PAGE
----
Star performers thrive in uncertainty. They thrive under pressure. Focus on star performers, so that they can focus on results. It goes without saying that the compensation of the separated person should be immediately re-distributed to your marketing budget. Right?

- Leverage Technology
Find out what the average expense report is in your company and ask yourself, how can you shave off twenty percent. Consider the technological advances that are fingertip ready. Is your company leveraging technology to work smarter, or just to work harder? Instead of purchasing laptops, consider desktops with software loaded that allows employees to access work from anywhere. Consider videoconferencing instead of travel. Consider IP based phone calls instead of hardwired telecommunications.

The point is to squeeze every ounce of usefulness out of every piece of technology the company owns. Most people only use a quarter of the capabilities of any device. Ensure that technology is helping your company stay competitive, work smarter and keeping the cost of doing business at a minimum. When you’re marketing in uncertainty, every dollar counts.

- Get A Cash Infusion
Depreciated office equipment, outdated (but usuable) software and overstocked office supplies. What do these items have in common? Money for marketing. If you can put a price tag on it, then sell it. Sell it on Craigslist. Sell it on eBay. Have an employee auction. Just sell it! Don’t have anything to sell? Sublease an unused office or conference room. Marketing in uncertainty means you’ve got to free up cash to help you fund additional marketing efforts right now.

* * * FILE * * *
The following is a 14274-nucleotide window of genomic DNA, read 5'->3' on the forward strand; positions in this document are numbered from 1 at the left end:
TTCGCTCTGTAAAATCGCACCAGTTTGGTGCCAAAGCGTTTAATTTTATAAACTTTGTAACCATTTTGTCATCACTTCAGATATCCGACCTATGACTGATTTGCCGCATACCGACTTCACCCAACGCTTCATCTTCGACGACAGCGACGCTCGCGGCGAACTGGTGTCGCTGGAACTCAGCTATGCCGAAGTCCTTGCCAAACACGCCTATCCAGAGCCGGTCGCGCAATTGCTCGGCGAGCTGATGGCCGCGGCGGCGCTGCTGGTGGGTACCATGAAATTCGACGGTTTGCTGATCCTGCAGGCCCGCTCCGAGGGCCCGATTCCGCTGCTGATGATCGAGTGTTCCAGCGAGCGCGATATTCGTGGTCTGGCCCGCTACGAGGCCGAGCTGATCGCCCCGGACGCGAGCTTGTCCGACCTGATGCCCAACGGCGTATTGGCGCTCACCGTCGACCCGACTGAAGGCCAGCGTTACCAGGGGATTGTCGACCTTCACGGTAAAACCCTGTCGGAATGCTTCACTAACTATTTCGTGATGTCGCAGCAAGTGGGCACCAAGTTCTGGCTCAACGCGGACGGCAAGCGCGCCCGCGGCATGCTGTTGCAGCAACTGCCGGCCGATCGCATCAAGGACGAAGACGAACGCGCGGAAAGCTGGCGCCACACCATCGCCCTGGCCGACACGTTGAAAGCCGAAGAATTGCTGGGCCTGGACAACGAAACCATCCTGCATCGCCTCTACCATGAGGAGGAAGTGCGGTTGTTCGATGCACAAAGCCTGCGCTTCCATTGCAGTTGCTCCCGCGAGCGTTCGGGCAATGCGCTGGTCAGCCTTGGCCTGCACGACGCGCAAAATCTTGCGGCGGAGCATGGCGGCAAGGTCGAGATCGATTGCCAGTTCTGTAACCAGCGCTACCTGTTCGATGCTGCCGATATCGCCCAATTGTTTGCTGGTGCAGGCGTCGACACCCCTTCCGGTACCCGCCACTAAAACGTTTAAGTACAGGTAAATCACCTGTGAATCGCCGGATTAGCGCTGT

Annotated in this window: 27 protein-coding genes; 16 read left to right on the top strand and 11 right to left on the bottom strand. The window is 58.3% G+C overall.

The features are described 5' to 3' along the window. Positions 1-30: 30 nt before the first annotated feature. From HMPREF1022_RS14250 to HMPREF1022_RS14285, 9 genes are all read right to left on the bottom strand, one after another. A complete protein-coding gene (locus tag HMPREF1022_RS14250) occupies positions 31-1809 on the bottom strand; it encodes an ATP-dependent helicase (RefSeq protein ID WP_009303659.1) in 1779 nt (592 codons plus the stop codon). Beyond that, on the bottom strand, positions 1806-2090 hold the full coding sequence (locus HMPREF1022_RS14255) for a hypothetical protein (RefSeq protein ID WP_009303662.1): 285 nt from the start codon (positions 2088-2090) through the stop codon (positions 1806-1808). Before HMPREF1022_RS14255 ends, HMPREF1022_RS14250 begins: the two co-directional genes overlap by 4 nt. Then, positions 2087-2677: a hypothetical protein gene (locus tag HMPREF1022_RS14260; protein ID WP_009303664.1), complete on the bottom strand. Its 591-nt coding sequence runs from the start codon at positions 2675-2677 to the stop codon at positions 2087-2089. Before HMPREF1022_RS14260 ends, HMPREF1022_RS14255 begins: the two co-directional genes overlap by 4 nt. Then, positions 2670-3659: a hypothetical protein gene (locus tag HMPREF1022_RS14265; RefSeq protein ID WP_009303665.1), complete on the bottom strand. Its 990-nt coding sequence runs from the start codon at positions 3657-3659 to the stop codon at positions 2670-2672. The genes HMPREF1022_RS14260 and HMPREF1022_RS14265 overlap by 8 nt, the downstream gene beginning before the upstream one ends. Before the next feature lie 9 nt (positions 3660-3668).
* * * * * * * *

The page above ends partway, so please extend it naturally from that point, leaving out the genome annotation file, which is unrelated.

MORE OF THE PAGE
A cash infusion can help your company fund a customer appreciation day, buy box seats to an event for a top tier client, or pay for a day’s rental of a mobile billboard that drives around the city with your company’s name all over it.

- Make Marketing A Priority
From the mailroom to the Board Room, get everyone on board with marketing initiatives. Don’t allow entry or mid level employees to take a “that’s not my job” attitude. When you make marketing a priority, you can help spark ingenuity in an employee that wants to contribute in a bigger way, but perhaps didn’t feel his/her voice was valuable.

Have a contest for the best marketing idea under one thousand dollars, or under one hundred dollars, depending on your marketing budget. The point is to get everyone involved in the role of marketing. Don’t allow employees to focus only on their day to day tasks. Ensure that you are sending a message throughout your company that marketing is everyone’s priority.

Whether you have three employees, or three hundred, as the business owner, you are the company’s greatest sales person and its best marketer. Anything and everything you can do to create customer loyalty, maintain employee enthusiasm and reduce expenses, will help your company thrive during economic uncertainty – so you can get back to the business of business.

About olalah

As the award-winning CEO at YellowWood Group, LLC, Olalah spends her time helping clients measure the impact of marketing against revenue performance by developing and implementing integrated strategic marketing plans. She also speaks and trains marketers nationally on how to close the gap between marketing and sales enablement.